Ask Janie: How To Review A Fashion Show

Esquire's Fashion Director lists her step-by-step guide to making it out of fashion week alive.

BY Janie Cai | May 30, 2016 | Fashion

Howard Hawks

I kid you not when I describe fashion week in Milan and Paris as an Amazing Race adventure, akin to the most strenuous and anxiety-inducing timetables you can imagine, albeit fueled by hors d'oeuvres, champagne flutes and a high that comes from being one of the first in the world to see, up close and personal, a gobsmackingly genius collection (side nod to Mrs Prada and Mr Yamamoto).

With all the running around to get from show to show, interviews backstage, next-day re-sees with the brands, chi-chi cocktail events and brand meetings. Not to mention Instagram, Twitter and Facebook updates (you snapped Jenner? Yeah, well I got one with Kanye doing a half-smile. #instafamous). So with all that in mind, here’s my list of step-by-step instructions on how to review a fashion show and make it out with something coherent and enough to be beamed up, live and for all perpetuity, on the world wide web.

1 | Charge everything and have back-up
Forget those cute free chargers that look like lipstick cases. You need something with more juice if you are going to be running around all day and covering the shows. Bring one that can do a triple charge (some of us carry at least two portable chargers) and make sure it’s freshly charged when you leave each morning, nothing more frustrating that lugging around a pound of metal that doesn’t do anything.

2 | Do your ground work
We pick a line-up of 3-4 shows a day to review for online. Have a list of which shows you are focusing on for the week, do a daily line-up and strategize with your editors (both print and digital) on what content is required so you have a clear focus when you’re being shoved on the Frow by the arrival of last minute celebs. Have a short-list or a template saved on your phone so you can fill it in quickly and then save after each show. Basic information like show name, designer, the season can be filled in prior to the shows to save time.

3 | Find a different angle
Instagram: instead of shooting the runway looks, which everyone will be doing, aim for something a little different—like a backstage shot, a shot of the venue (if it looks cool), a celeb shot. I’m the worst celeb-spotter possible but a flurry of photographer flashes going off is usually an indication of a celebrity arriving, so use that as a cue. Or check with the brand manager just before the show. They usually have a list or line-up of the big names attending. Interesting street style shots outside the show venues also tend to garner more likes than just a snap of the runway looks, which will also be accessible online in a manner of minutes. So give your audience something unique.

4 | Use technology effectively
If you have a super large phone like me (Hello iPhone S6plus) that is great for watching videos but keeps me in morbid fear of dropping the phone on the runway mid-show and tripping over a model, then get a good case that you can grip onto well. And instead of taking physical notes, do little voice memos of the show so that you can see what is going on but still note down your insights, without tripping up anyone (but don’t yell into your phone like a footy commentator either). Keep it to short points like, “Big focus on madras checks this season, XXX’s silhouette inspired by sportswear” etc. Transcribe at the end of the day when you are in the comfort of your hotel. DO NOT TRY AND DO EVERYTHING. That is impossible and unnecessary. You are in another country to see a 10-minute presentation of someone’s life work. Focus. Don’t miss the show because you are too busy staring at your phone.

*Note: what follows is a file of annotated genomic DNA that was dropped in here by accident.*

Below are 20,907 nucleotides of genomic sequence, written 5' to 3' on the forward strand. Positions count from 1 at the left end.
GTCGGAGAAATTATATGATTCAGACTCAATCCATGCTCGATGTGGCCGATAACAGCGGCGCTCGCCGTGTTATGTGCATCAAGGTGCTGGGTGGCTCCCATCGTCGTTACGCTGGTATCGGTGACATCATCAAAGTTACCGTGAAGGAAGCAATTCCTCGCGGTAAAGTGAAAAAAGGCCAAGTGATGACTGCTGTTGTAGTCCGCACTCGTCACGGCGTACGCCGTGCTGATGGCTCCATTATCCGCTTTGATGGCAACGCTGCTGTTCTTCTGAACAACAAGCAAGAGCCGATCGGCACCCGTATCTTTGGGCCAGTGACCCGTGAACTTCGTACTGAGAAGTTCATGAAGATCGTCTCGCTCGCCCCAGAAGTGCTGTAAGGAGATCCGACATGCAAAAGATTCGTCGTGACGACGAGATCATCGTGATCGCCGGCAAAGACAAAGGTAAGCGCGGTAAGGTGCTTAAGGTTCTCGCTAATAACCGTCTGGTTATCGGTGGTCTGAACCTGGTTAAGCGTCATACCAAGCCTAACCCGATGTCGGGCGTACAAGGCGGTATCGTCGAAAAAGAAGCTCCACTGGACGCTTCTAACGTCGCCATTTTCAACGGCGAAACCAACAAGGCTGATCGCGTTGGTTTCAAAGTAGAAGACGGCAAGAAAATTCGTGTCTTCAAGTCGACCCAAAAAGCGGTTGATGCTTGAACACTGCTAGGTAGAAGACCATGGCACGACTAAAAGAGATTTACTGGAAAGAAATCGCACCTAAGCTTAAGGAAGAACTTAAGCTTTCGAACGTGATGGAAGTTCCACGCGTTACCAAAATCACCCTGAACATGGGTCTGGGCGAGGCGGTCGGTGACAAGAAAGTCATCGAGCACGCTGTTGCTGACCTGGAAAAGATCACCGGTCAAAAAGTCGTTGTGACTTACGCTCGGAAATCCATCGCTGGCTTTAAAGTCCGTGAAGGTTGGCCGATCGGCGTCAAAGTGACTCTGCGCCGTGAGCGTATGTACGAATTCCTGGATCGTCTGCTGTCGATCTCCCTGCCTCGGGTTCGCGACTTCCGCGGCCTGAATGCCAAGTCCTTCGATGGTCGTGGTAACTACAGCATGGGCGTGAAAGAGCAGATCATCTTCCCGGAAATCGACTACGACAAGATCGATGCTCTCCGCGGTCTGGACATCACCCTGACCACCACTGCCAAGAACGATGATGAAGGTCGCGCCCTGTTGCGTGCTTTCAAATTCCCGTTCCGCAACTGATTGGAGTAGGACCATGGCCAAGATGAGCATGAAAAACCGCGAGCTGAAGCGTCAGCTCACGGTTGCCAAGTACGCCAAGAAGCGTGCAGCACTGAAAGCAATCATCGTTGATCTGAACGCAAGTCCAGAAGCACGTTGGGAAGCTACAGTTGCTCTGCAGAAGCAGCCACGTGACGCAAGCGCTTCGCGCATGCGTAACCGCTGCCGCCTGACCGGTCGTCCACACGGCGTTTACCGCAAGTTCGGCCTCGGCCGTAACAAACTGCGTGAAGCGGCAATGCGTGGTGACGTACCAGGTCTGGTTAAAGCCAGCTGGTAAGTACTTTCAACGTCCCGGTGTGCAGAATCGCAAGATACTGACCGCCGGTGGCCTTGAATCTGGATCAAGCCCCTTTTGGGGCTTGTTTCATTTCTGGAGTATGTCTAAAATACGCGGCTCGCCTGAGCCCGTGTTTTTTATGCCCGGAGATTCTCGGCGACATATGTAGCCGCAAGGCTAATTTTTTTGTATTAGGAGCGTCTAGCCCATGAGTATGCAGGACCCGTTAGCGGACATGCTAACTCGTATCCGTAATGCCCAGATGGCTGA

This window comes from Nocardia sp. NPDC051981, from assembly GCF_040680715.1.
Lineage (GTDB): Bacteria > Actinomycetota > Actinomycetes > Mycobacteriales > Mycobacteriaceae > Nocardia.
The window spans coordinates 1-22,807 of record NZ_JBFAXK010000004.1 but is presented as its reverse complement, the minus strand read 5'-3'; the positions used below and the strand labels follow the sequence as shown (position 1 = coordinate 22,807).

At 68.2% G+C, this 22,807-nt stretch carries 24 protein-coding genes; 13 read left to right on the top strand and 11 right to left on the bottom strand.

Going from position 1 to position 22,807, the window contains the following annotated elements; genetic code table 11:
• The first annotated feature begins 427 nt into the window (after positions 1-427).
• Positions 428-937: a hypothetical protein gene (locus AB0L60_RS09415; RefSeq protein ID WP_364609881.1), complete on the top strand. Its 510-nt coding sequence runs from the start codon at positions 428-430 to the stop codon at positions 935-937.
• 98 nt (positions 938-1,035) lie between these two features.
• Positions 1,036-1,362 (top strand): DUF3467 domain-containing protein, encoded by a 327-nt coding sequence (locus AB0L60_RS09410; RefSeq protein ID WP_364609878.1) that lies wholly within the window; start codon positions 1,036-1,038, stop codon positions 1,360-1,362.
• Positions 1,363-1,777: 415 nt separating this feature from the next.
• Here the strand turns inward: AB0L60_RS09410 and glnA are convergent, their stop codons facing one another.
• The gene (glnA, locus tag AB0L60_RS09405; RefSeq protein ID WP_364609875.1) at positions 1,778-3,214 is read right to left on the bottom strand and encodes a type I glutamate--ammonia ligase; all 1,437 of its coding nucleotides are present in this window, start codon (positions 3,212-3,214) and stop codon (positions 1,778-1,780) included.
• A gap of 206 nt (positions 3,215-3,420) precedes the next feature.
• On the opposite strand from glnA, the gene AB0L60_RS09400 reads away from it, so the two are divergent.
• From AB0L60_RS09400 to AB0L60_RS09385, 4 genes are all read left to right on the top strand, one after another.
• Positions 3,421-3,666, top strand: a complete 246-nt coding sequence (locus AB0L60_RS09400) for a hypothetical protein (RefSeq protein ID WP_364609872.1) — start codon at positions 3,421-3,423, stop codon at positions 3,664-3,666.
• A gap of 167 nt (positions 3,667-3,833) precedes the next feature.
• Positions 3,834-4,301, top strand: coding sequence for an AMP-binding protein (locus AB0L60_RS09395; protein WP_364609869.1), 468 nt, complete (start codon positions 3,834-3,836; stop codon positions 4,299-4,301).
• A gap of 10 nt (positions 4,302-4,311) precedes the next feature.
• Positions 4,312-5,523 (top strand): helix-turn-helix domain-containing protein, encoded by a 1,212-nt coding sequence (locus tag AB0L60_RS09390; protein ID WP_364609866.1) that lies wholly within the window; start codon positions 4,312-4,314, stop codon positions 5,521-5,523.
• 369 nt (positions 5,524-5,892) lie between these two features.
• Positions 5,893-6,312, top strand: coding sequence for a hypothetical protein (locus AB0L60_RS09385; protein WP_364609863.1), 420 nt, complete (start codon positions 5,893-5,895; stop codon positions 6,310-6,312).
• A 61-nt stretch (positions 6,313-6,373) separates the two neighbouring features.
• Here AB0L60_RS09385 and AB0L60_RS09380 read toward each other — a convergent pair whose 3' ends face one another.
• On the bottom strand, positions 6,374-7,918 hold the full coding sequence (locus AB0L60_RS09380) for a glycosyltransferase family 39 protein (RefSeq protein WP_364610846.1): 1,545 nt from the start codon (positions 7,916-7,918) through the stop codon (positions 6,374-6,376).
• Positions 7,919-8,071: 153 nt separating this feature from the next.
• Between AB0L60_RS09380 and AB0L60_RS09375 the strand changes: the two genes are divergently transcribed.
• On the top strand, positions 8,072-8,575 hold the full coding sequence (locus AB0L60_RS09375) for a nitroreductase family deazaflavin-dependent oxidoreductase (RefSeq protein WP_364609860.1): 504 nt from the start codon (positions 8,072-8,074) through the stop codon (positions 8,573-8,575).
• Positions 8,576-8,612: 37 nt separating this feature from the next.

5 | Shoot and stagger
Stagger your posts. FOMO is real. Don’t give in to it. You’ll be much better off (mentally) if you just focus on posting what’s relevant instead of trying to cover everything. Which means be disciplined and stick to the schedule. But be flexible, in case something big/newsworthy happens (Like the time I looking for the washroom before the Berluti show, got lost in a narrow corridor in the Picasso museum where the show was being held, and bumped into Owen Wilson ).

6 | Save the press release
Shows usually come with a press release on the seat with the basic information of the designer’s inspiration, runway music credits, headliners etc. Keep this. You don’t have to keep the physical copy, just take a clear snap of the information and save it to a folder on your phone. That way you can fill in your review in the car on the way to the next show. If there isn’t one or you forget, don’t panic. Most brands will send links for show information the day after the show. You can also send out a request immediately after the show if you need the info urgently.

7 | Soak it in, then have a cuppa tea (or something stronger)
Your review done, don’t forget to take some time to absorb and digest, towards the 3rd day, your senses would have been bombarded with fashion overload. To maintain clarity and focus, take a break and a breather and mentally prep for the next few hours. Recharge yourself then plunge back in with enthusiasm.

8 | Spellcheck and Grammarly
Indispensable. What, you think you’re not going to need editing when you are typing up reviews till past midnight? Coupled with jet-lag, and information overload, I once woke up to find I had submitted a piece on voluminous trousers that went on to describe “a happy grey elephant wearing big pants.” Dream-typing is real guys, just saying.